big green egg pizzas

pizza made on a big green egg

{We are off to Italy right now, but I wanted to leave at least something to be read while we’re away.  If you want to follow along on the trip, I’m trying my best to post on instagram when we have data/internet connections available.}

A couple of weeks ago my dad’s Father’s Day present to himself (that’s kind of how it works in our family sometimes) was a Big Green Egg.  He’s been talking about getting one for years, and since it’s christening weeks ago we have enjoyed so much good food–beer butt chicken, slow cooked pork, salmon with a smoky flavor and a sweet glaze, etc.

But what we have had the most of (and have been most determined to get right) have been pizzas.  The first time my dad heated up the green egg (and by the way, I do not recommend this–apparently you aren’t supposed to heat the green egg to high temperatures the first couple of times you use it, although it caused us no problems) my mom spread out pizza dough and my dad went to the store to get toppings (so many toppings–3 kinds of sauces, 4 kinds of cheese, bacon, mushrooms, chicken, olives, artichokes, and more) and we each made our own pizzas and argued over whose had to be the experimental first pizza.

homemade pizza on a big green egg

Well, it turns out, all the pizzas that first day were experimental.  My brother’s pizza didn’t cook enough.  Mine cooked too much and had a crust that was hardly edible.  My mom’s pizza was pretty good, but still wasn’t perfect.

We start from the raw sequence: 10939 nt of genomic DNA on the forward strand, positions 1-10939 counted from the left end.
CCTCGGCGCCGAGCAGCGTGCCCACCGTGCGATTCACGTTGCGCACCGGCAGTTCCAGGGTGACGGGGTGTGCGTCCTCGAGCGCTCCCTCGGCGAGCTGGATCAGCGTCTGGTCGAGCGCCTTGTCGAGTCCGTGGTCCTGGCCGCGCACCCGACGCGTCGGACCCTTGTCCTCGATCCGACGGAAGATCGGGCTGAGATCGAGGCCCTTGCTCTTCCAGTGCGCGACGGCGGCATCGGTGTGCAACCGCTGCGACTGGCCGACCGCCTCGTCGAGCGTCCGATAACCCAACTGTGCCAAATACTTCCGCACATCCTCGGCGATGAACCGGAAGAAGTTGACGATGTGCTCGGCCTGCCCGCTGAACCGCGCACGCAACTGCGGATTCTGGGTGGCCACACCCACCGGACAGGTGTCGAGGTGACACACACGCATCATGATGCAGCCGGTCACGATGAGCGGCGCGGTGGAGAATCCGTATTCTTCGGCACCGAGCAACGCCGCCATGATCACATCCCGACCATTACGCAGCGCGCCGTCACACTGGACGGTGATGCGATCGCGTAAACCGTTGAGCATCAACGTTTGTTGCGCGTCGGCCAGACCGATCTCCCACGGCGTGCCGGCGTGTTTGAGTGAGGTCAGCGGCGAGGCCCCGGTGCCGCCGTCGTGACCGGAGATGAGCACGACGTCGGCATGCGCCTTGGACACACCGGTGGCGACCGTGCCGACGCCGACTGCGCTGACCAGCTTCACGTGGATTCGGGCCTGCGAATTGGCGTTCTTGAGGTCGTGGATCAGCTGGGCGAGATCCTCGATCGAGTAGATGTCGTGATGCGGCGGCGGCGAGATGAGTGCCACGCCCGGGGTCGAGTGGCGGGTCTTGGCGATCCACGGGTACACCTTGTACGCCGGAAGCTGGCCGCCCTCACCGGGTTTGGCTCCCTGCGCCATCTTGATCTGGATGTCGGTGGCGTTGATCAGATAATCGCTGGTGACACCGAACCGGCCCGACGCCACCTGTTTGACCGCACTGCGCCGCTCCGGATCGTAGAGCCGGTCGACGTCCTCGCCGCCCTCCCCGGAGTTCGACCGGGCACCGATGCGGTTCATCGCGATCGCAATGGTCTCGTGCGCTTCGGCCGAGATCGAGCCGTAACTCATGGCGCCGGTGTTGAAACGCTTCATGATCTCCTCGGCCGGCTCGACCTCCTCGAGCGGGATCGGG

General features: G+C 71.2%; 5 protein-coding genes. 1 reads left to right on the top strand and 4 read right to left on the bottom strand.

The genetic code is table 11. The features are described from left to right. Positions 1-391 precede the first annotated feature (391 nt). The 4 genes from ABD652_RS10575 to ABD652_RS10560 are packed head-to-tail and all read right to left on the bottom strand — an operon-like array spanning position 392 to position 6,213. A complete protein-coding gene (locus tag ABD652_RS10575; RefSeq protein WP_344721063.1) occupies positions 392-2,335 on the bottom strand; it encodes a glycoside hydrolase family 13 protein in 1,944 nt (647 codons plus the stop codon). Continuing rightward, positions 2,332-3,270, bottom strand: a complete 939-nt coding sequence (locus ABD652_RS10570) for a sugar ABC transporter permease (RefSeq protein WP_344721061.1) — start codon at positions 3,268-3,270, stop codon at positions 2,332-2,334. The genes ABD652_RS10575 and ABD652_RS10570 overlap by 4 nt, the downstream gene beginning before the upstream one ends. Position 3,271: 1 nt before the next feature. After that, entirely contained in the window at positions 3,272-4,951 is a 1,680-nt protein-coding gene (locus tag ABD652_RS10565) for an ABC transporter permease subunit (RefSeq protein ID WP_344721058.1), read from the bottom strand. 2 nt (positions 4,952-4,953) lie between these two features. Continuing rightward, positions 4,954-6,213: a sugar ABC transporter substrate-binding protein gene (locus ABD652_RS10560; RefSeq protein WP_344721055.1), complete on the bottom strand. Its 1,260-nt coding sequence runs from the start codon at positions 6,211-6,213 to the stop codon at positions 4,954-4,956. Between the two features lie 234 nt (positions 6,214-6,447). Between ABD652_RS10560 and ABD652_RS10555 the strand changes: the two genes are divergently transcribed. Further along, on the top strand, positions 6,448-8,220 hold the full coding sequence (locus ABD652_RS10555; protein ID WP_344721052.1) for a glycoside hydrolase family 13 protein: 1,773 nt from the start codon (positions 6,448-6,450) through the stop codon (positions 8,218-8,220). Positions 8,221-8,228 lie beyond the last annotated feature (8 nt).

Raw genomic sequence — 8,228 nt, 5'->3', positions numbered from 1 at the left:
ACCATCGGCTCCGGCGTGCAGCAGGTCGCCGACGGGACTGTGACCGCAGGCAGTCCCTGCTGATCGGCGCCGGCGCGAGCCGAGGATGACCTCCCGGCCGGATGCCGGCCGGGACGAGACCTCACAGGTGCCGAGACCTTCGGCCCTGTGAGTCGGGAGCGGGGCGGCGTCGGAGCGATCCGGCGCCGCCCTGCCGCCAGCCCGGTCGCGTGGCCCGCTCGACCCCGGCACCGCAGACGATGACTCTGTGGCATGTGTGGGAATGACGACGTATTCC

Since then my parents have invited Gerrit and I over on numerous occasions to make pizzas.  And we’ve learned a few things.

1. Make your crust thin, but not too thin.  I know this is vaguely unhelpful (and is a bit obvious), but our crusts that have been too thick have under-cooked, and our crusts that have been too thin have not only over-cooked but have also torn and been difficult to transfer from pizza peel to pizza stone.

2. Use cornmeal on your pizza peel.  This will help your pizza roll off easily.  But again, not too much.  You don’t want the bottom of your dough completely crusted in cornmeal.

3. Heat up your pizza stone in the green egg before you start your pizzas.  We previously put the pizza stone and the pizza on at the same time, which resulted in my brother’s first pizza being underdone.  It needs that heat from the bottom for the dough to cook right.

4. Don’t set your pizza next to the green egg while you wait for the green egg to heat up.  We made this mistake with one of my pizzas.  The dough got too hot, and, even with cornmeal, stuck to the bottom of the pizza peel and tore as we tried to get it onto the stone.

big green egg pizza

My favorite pizza combination: alfredo sauce mixed with a bit of tomato sauce, mozarella cheese, provolone cheese, feta cheese, a bit of cheddar cheese (this heavenly combination resulted from us almost running out of cheese and scrounging for whatever we could find in the fridge) and chicken sauteed with basil.

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